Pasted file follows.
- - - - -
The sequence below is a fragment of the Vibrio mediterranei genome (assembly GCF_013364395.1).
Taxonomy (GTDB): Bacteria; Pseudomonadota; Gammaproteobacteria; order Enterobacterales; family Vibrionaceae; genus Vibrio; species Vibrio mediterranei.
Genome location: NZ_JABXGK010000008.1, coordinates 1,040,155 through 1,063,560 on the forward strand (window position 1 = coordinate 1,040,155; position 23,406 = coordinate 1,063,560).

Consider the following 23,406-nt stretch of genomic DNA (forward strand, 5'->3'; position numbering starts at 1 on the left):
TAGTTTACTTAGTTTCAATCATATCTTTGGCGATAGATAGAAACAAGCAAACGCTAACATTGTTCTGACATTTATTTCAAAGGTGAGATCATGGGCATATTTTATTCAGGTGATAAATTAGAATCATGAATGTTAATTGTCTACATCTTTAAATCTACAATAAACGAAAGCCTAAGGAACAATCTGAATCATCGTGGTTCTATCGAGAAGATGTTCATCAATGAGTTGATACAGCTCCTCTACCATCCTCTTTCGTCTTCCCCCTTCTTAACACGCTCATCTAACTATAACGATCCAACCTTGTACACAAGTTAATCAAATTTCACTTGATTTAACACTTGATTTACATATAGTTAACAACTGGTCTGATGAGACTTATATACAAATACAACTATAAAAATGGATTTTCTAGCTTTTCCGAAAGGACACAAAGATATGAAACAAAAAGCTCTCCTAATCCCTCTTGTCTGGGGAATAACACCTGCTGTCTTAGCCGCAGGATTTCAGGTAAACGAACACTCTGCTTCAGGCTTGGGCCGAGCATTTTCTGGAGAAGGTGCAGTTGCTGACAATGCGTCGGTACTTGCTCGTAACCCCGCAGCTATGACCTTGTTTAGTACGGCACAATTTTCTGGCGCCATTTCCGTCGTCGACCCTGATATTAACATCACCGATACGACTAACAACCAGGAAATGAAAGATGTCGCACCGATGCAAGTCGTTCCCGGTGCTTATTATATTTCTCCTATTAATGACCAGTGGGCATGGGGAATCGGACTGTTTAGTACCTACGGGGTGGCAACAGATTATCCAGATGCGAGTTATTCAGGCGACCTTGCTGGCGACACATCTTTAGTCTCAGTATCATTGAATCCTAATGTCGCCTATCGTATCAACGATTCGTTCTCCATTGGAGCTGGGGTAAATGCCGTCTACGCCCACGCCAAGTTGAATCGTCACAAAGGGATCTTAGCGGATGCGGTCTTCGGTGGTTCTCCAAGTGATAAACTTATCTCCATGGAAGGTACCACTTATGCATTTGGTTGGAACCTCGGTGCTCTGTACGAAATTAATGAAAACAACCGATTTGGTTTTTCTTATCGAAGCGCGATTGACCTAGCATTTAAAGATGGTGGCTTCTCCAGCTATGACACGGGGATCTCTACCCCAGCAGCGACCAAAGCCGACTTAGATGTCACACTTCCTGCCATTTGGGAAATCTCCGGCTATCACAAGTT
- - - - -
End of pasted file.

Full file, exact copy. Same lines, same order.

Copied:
The sequence below is a fragment of the Vibrio mediterranei genome (assembly GCF_013364395.1).
Taxonomy (GTDB): Bacteria; Pseudomonadota; Gammaproteobacteria; order Enterobacterales; family Vibrionaceae; genus Vibrio; species Vibrio mediterranei.
Genome location: NZ_JABXGK010000008.1, coordinates 1,040,155 through 1,063,560 on the forward strand (window position 1 = coordinate 1,040,155; position 23,406 = coordinate 1,063,560).

Consider the following 23,406-nt stretch of genomic DNA (forward strand, 5'->3'; position numbering starts at 1 on the left):
TAGTTTACTTAGTTTCAATCATATCTTTGGCGATAGATAGAAACAAGCAAACGCTAACATTGTTCTGACATTTATTTCAAAGGTGAGATCATGGGCATATTTTATTCAGGTGATAAATTAGAATCATGAATGTTAATTGTCTACATCTTTAAATCTACAATAAACGAAAGCCTAAGGAACAATCTGAATCATCGTGGTTCTATCGAGAAGATGTTCATCAATGAGTTGATACAGCTCCTCTACCATCCTCTTTCGTCTTCCCCCTTCTTAACACGCTCATCTAACTATAACGATCCAACCTTGTACACAAGTTAATCAAATTTCACTTGATTTAACACTTGATTTACATATAGTTAACAACTGGTCTGATGAGACTTATATACAAATACAACTATAAAAATGGATTTTCTAGCTTTTCCGAAAGGACACAAAGATATGAAACAAAAAGCTCTCCTAATCCCTCTTGTCTGGGGAATAACACCTGCTGTCTTAGCCGCAGGATTTCAGGTAAACGAACACTCTGCTTCAGGCTTGGGCCGAGCATTTTCTGGAGAAGGTGCAGTTGCTGACAATGCGTCGGTACTTGCTCGTAACCCCGCAGCTATGACCTTGTTTAGTACGGCACAATTTTCTGGCGCCATTTCCGTCGTCGACCCTGATATTAACATCACCGATACGACTAACAACCAGGAAATGAAAGATGTCGCACCGATGCAAGTCGTTCCCGGTGCTTATTATATTTCTCCTATTAATGACCAGTGGGCATGGGGAATCGGACTGTTTAGTACCTACGGGGTGGCAACAGATTATCCAGATGCGAGTTATTCAGGCGACCTTGCTGGCGACACATCTTTAGTCTCAGTATCATTGAATCCTAATGTCGCCTATCGTATCAACGATTCGTTCTCCATTGGAGCTGGGGTAAATGCCGTCTACGCCCACGCCAAGTTGAATCGTCACAAAGGGATCTTAGCGGATGCGGTCTTCGGTGGTTCTCCAAGTGATAAACTTATCTCCATGGAAGGTACCACTTATGCATTTGGTTGGAACCTCGGTGCTCTGTACGAAATTAATGAAAACAACCGATTTGGTTTTTCTTATCGAAGCGCGATTGACCTAGCATTTAAAGATGGTGGCTTCTCCAGCTATGACACGGGGATCTCTACCCCAGCAGCGACCAAAGCCGACTTAGATGTCACACTTCCTGCCATTTGGGAAATCTCCGGCTATCACAAGTT